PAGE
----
It turns out the FDA wasn’t done Friday with the historic approval for Alnylam’s world’s-first RNAi drug. After the market close, Amicus Therapeutics $FOLD revealed that the agency had also come through with an OK for Galafold (migalastat), a controversial new med that had initially been firmly rejected by the agency.
On second glance, which came with an accelerated priority review and some red-carpet treatment at the agency, the FDA determined that Galafold had everything they were looking for in a drug for Fabry disease and an amenable galactosidase alpha gene variant based on in vitro assay data.
Up to half of the 3,000 or so US patients with Fabry’s disease could qualify for this drug, which treats a rare enzyme deficiency. And they will be considering a drug that comes with a price of $315,000 a year, according to a Reuters report on Monday morning. That may look high, but it’s well within the usual norm for six-figure prices associated with therapies aimed at a rare disease. Amicus is also outlining plans to keep future price hikes in line with inflation.
The FDA’s initial position on Galafold was that it had no reason to be approved at this stage, looking for a new Phase III to justify a marketing OK. Now it came through with a green light several days ahead of the accelerated PDUFA date.
Amicus CEO John Crowley employed some dubious arguments as he fought vehemently against the rejection and a demand for a new Phase III study of gastrointestinal symptoms. Initially, the CEO had publicly told investors it would take 2 years to come up with the added data, which is about average for the task. But he privately told Janet Woodcock and others that the actual timeline would be 5 to 7 years, which made the development program impractical.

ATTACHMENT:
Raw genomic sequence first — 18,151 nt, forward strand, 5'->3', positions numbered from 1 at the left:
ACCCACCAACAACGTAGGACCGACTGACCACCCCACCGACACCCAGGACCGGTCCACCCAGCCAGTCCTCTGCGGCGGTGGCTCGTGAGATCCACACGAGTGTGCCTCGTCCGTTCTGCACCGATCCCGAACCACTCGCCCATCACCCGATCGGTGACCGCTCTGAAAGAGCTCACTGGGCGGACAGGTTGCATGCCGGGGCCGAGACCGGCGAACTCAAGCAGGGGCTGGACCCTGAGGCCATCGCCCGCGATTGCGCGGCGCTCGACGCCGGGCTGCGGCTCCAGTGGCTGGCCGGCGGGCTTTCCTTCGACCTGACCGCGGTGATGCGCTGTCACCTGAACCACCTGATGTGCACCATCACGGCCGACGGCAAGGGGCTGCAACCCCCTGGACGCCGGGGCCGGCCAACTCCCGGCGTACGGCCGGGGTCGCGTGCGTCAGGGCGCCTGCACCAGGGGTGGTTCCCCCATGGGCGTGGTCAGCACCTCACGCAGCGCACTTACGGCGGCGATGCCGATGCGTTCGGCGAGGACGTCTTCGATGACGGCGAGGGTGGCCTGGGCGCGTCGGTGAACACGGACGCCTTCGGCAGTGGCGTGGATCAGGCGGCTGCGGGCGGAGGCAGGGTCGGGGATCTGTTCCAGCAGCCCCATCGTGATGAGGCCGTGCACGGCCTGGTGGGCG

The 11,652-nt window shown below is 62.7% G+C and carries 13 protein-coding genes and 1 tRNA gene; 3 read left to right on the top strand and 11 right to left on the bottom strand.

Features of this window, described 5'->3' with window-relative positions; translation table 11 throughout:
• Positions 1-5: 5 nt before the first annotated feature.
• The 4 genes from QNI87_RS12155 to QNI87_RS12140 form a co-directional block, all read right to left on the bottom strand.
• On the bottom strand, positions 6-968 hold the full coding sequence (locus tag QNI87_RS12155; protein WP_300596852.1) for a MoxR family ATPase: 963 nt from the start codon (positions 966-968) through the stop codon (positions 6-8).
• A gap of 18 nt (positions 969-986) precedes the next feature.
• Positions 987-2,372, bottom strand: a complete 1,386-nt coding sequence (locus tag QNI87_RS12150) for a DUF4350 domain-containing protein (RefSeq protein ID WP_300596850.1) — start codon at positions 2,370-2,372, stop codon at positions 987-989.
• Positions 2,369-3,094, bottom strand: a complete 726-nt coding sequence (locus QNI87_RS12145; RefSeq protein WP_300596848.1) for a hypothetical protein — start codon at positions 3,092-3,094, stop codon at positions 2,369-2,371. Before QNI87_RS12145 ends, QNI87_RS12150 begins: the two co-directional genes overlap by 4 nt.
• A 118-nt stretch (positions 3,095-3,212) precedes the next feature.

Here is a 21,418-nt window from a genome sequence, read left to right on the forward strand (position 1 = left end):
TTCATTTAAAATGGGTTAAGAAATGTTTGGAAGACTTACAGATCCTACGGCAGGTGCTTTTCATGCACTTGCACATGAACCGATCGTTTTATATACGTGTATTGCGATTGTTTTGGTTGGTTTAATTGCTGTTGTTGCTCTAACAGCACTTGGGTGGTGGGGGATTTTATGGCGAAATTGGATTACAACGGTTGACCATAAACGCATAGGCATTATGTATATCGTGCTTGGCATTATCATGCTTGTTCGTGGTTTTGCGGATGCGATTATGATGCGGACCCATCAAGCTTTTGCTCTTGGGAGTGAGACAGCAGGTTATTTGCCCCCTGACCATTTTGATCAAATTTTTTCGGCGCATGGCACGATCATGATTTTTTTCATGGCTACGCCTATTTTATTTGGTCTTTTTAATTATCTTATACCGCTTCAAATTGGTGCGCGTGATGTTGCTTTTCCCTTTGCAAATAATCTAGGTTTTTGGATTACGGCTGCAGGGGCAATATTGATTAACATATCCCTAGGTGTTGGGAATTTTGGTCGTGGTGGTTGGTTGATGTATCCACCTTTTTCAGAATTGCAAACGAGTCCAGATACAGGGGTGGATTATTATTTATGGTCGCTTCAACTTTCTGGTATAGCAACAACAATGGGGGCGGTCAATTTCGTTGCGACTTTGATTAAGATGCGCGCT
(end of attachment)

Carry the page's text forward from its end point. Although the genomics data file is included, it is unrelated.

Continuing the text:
Crowley not only lobbied the newly elected President Donald Trump, he also implored the newly-selected FDA director Scott Gottlieb about the untenable demands in a letter. Gottlieb’s staff later said the chief never saw those arguments, sending it along to the right officials.
This was one of three drug programs that the FDA reversed itself on in the months after Gottlieb took over as commissioner at the FDA, with Eli Lilly and TherapeuticsMD — chaired by ex-HHS secretary Tommy Thompson — getting a do-over. The agency has never explained the rejections, never explained why it decided to reconsider their decision, or why it would offer Amicus a quick decision now. But all three won their approvals, though Lilly was left with a green light on a low dose that may have few takers.
There wasn’t a hint of any past objections in the FDA approval release Friday evening.
“Thus far, treatment of Fabry disease has involved replacing the missing enzyme that causes the particular type of fat buildup in this disease. Galafold differs from enzyme replacement in that it increases the activity of the body’s deficient enzyme,” said Julie Beitz, M.D., director of the Office of Drug Evaluation III in FDA’s Center for Drug Evaluation and Research.
And you can be sure that at least a few regulators are praying this dramatic about-face won’t come back to haunt them later.
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